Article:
AutoDock is molecular modeling simulation software. It is especially effective for protein-ligand docking. AutoDock 4 is available under the GNU General Public License.
AutoDock is a suite of automated docking tools. It is designed to predict how small molecules, such as substrates or drug candidates, bind to a receptor of known 3D structure.
AutoDock is one of the most cited docking software applications in the research community. In February 2007, a search of the ISI Citation Index showed more than 1,100 publications had been cited using the primary AutoDock method papers. As of 2009, this number surpassed 1,200.
AutoDock Vina is a successor of AutoDock, significantly improved in terms of accuracy and performance. It is available under the Apache license. In addition to using them for docking, the atomic affinity grids can be visualized. This can help, for example, to guide organic synthetic chemists design better binders.
Both AutoDock and Vina are currently maintained by Scripps Research, specifically the Center for Computational Structural Biology (CCSB) led by Dr. Arthur J. Olson.
AutoDock consists of two main programs:
AutoDock for docking of the ligand to a set of grids describing the target protein.
AutoGrid for pre-calculating these grids. Furthermore, it generates an electrostatic potential grid map and a desolvation map. The full set of grid maps and the flexible part of the receptor are used by AutoDock to guide the docking process of the selected ligands.
Usage of AutoDock has contributed to the discovery of many drugs, including HIV1 integrase inhibitors.
AutoDock runs on Linux, Mac OS X, SGI IRIX, and Microsoft Windows. It is available as a package in several Linux distributions, including Debian, Fedora, and Arch Linux.
AutoDock offers a variety of search algorithms to explore a given docking problem. These include Monte Carlo Simulated Annealing (SA); a Genetic Algorithm (GA); and a hybrid local search GA, also known as the Lamarckian Genetic Algorithm (LGA). In general, the LGA performs the best out of SA, GA, and LGA, in finding the lowest energy of the system.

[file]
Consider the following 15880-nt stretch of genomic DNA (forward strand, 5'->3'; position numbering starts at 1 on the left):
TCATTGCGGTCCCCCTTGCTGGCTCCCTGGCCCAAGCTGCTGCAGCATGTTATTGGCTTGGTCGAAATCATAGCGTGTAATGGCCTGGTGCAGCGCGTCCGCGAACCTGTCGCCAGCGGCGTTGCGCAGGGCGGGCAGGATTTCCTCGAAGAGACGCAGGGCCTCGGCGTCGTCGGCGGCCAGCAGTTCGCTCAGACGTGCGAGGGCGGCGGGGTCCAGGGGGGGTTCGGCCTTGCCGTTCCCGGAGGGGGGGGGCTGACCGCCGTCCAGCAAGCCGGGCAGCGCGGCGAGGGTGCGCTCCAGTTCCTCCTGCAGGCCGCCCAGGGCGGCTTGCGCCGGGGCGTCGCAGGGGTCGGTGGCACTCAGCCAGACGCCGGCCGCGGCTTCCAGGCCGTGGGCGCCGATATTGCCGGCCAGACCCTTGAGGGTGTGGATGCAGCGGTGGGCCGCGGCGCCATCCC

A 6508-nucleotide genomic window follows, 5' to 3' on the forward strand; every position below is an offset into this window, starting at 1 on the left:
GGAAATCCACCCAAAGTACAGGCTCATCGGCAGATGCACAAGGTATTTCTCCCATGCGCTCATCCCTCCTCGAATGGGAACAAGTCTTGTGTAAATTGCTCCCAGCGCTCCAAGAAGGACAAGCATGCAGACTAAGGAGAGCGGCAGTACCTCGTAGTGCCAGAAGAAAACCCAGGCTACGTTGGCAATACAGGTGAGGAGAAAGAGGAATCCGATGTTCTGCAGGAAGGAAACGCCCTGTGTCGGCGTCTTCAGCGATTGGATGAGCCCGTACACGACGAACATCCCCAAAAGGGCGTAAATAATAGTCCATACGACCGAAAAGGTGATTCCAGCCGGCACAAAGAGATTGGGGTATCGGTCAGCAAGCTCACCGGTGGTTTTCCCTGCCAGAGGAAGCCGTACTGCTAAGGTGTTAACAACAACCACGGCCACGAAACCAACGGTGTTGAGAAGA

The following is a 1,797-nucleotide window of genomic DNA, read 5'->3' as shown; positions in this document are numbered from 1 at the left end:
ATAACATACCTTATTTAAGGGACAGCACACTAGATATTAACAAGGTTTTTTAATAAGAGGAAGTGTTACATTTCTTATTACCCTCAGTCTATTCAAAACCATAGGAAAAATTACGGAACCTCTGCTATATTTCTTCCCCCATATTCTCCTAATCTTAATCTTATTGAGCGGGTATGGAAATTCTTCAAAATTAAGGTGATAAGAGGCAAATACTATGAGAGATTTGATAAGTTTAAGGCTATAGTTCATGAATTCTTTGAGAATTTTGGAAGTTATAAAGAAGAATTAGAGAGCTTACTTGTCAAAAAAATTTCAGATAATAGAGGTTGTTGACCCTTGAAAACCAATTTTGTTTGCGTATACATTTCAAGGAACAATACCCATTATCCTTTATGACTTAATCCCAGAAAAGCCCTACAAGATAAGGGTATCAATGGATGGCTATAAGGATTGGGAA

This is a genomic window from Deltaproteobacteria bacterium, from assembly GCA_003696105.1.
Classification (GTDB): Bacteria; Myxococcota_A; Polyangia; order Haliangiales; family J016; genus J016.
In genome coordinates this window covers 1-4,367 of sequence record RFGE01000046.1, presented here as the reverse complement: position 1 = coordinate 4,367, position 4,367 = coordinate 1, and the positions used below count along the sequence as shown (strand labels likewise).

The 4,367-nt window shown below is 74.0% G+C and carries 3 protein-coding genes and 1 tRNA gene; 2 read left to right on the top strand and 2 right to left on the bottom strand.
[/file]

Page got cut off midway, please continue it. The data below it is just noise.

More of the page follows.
Compiling the application in native 64-bit mode on Microsoft Windows enables faster floating-point operation of the software.
AutoDock is the first docking package to model the ligand with full conformational flexibility.
AutoDock's main strengths are
precalculated grid maps on a binding site
free-energy scoring function based on linear regression analysis, the AMBER force field, and a large set of protein–ligand complexes with known inhibition constants
good correlation between predicted inhibition constants and experimental data. [
AutoDock Vina does not require choosing atom types and pre-calculating grid maps for them. Instead, it calculates the grids internally, for the atom types that are needed, and it does this virtually instantly.
We have also developed a graphical user interface called AutoDockTools, or ADT for short, which amongst other things helps to set up which bonds will treated as rotatable in the ligand and to analyze dockings.
AutoDock has applications in:
structure-based drug design
virtual screening (HTS)
combinatorial library design
chemical mechanism studies